After the short fermentation period is completed, the sausage is usually placed in a preheated 110°F (43°C) smoker. This temperature is gradually increased until the objective internal temperature of 140-145°F (60-63°C) is obtained. The smoking process can take up to 12 hours or longer depending on the diameter of the casing and the desired color. Lebanon bologna, for example, is fermented to a very low pH (4.5) and heavily smoked to add additional color and smokehouse flavor to the finished product.
Semi-dry summer sausage is well-known for its semi-soft texture and keeping qualities attributable to its lactic acid fermentation and a medium to heavy application of smoke during the final stages of production. Unopened semi-dry sausage can be safely stored in a refrigerator for 3 months (or up to 3 weeks once it’s opened), or vacuum seal and freeze up to 6 months.
Ready-to-eat, fully-cooked, fermented sausages, differ from conventional smoked and cooked sausage because of the distinctive tangy flavor they obtain during fermentation. The characteristic tang is achieved by introducing a commercial culture and dextrose to the meat batter. After the meat batter is stuffed into prepared casings, it is allowed to ferment for 24 hours. Post incubation, the sausage is placed in a preheated 110°F (43°C) smoker and smoke cooked (or just cooked) to a safe internal temperature of 152°F (67°C). Because it is fully cooked and safe to eat, the pH drop doesn’t have to be as low as in other semi-dry sausages. At the end of the cooking stage, the product can be smoked an additional one to four hours if a heavy smoke flavor is desired.
In order to inhibit the growth of harmful pathogens and to provide long term keeping properties, always use the specified amount of meat, salt and curing agents listed in any fermented sausage recipe (formulation). In addition, use only those formulas gained from a trusted source. Still, success isn’t guaranteed if you don’t abide by the basic fundamentals we’ve just discussed. However, if you adhere to the enclosed instructions and understand the importance of cleanliness, meat quality, coarseness of the grind, proper temperature and humidity control and producing fermented sausages at home is a fairly simple process.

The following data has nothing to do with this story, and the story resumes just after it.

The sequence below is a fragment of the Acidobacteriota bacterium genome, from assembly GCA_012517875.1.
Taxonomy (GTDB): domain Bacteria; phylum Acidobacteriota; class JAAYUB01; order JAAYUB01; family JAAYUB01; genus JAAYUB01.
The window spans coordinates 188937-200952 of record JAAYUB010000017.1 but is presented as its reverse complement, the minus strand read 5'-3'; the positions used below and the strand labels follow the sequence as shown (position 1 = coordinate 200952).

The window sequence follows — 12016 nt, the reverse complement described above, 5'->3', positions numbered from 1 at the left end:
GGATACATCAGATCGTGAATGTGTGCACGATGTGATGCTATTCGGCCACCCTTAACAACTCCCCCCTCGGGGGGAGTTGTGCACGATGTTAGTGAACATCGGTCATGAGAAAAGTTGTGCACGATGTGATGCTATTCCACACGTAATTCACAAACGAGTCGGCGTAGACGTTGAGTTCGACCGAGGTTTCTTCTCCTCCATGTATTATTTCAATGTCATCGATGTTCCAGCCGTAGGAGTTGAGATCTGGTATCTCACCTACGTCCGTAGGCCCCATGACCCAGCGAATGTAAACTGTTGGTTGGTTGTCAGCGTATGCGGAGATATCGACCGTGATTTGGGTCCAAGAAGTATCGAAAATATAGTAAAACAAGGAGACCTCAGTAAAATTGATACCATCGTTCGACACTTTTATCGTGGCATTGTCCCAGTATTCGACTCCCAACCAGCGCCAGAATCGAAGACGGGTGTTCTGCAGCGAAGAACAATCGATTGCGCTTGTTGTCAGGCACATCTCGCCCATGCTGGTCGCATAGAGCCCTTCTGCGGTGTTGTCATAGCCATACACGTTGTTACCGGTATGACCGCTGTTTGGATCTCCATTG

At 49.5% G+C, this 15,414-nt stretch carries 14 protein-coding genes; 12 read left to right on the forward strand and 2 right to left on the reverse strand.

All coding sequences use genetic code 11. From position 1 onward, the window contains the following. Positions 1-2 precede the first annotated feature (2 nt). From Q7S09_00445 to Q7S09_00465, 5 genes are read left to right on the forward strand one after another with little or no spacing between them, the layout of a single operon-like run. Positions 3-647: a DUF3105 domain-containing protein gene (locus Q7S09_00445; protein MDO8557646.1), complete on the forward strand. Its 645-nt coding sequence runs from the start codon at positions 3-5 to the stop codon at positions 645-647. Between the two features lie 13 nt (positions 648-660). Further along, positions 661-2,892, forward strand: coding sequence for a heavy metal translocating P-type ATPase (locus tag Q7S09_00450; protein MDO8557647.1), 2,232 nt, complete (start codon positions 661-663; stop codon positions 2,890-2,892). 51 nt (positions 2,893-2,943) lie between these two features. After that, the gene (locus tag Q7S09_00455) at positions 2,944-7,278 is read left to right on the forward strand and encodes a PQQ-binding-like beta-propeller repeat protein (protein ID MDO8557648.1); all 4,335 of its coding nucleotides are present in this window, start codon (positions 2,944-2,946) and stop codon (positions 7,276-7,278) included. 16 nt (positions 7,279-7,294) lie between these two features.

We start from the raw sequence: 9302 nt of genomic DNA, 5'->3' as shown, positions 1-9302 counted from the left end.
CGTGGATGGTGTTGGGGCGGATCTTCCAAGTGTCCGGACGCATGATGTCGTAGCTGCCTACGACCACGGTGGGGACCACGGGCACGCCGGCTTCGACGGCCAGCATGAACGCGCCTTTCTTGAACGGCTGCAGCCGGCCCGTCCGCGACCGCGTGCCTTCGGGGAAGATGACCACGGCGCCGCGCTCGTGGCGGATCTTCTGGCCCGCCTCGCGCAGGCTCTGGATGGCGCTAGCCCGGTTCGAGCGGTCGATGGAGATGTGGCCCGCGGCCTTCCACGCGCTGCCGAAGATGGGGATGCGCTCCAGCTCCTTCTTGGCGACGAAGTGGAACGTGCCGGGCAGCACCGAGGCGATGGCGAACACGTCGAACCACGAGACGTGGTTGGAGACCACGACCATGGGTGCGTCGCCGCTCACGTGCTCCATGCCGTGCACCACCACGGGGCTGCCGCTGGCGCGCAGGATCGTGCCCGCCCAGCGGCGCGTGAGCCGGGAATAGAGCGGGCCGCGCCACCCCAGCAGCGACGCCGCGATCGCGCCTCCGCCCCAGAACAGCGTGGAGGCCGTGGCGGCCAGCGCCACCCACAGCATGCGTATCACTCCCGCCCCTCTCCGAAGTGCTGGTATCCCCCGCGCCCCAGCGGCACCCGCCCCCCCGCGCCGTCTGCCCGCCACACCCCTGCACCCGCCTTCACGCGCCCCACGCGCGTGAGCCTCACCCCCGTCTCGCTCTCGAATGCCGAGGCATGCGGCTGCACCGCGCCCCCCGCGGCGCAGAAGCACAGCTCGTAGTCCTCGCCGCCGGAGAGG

The taste, sight, smell and touch of dry-cured sausage is influenced by the degree of bacterial fermentation as well as the biochemical and physical changes which occur during the extended drying (ripening) process. The actual number of days required to reach this stage of development will depend on a range of factors, including the diameter and type of casing used, coarseness or fineness of the grind and the temperature and humidity of the drying room. Under average circumstances, dry-cured sausage can be expected to mature within 30 to 90 days, during which time it will lose 30-35% of its green weight (green weight is the original weight of meat in it's raw state prior to the processing). An Italian salami stuffed into a 3” (76mm) protein lined casing will take upwards of 2 to 3 months to mature while a 2” (50mm) stick of pepperoni is ready to eat in 4 to 6 weeks.